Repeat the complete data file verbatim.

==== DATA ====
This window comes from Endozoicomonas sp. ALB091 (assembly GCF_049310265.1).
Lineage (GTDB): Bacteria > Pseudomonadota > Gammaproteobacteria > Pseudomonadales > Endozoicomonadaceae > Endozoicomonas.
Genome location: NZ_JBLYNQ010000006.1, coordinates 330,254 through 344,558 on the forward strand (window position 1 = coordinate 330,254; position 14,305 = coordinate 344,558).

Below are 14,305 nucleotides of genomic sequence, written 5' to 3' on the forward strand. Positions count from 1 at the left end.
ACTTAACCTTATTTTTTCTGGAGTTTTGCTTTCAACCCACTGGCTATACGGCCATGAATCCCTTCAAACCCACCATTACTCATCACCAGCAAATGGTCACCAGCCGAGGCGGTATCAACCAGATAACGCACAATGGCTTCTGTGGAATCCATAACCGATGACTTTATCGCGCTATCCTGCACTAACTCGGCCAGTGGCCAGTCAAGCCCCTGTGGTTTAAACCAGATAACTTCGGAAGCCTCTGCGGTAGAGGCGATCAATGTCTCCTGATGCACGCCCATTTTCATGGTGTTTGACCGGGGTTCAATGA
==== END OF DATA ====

This window comes from Endozoicomonas sp. ALB091 (assembly GCF_049310265.1).
Lineage (GTDB): Bacteria > Pseudomonadota > Gammaproteobacteria > Pseudomonadales > Endozoicomonadaceae > Endozoicomonas.
Genome location: NZ_JBLYNQ010000006.1, coordinates 330,254 through 344,558 on the forward strand (window position 1 = coordinate 330,254; position 14,305 = coordinate 344,558).

Below are 14,305 nucleotides of genomic sequence, written 5' to 3' on the forward strand. Positions count from 1 at the left end.
ACTTAACCTTATTTTTTCTGGAGTTTTGCTTTCAACCCACTGGCTATACGGCCATGAATCCCTTCAAACCCACCATTACTCATCACCAGCAAATGGTCACCAGCCGAGGCGGTATCAACCAGATAACGCACAATGGCTTCTGTGGAATCCATAACCGATGACTTTATCGCGCTATCCTGCACTAACTCGGCCAGTGGCCAGTCAAGCCCCTGTGGTTTAAACCAGATAACTTCGGAAGCCTCTGCGGTAGAGGCGATCAATGTCTCCTGATGCACGCCCATTTTCATGGTGTTTGACCGGGGTTCAATGA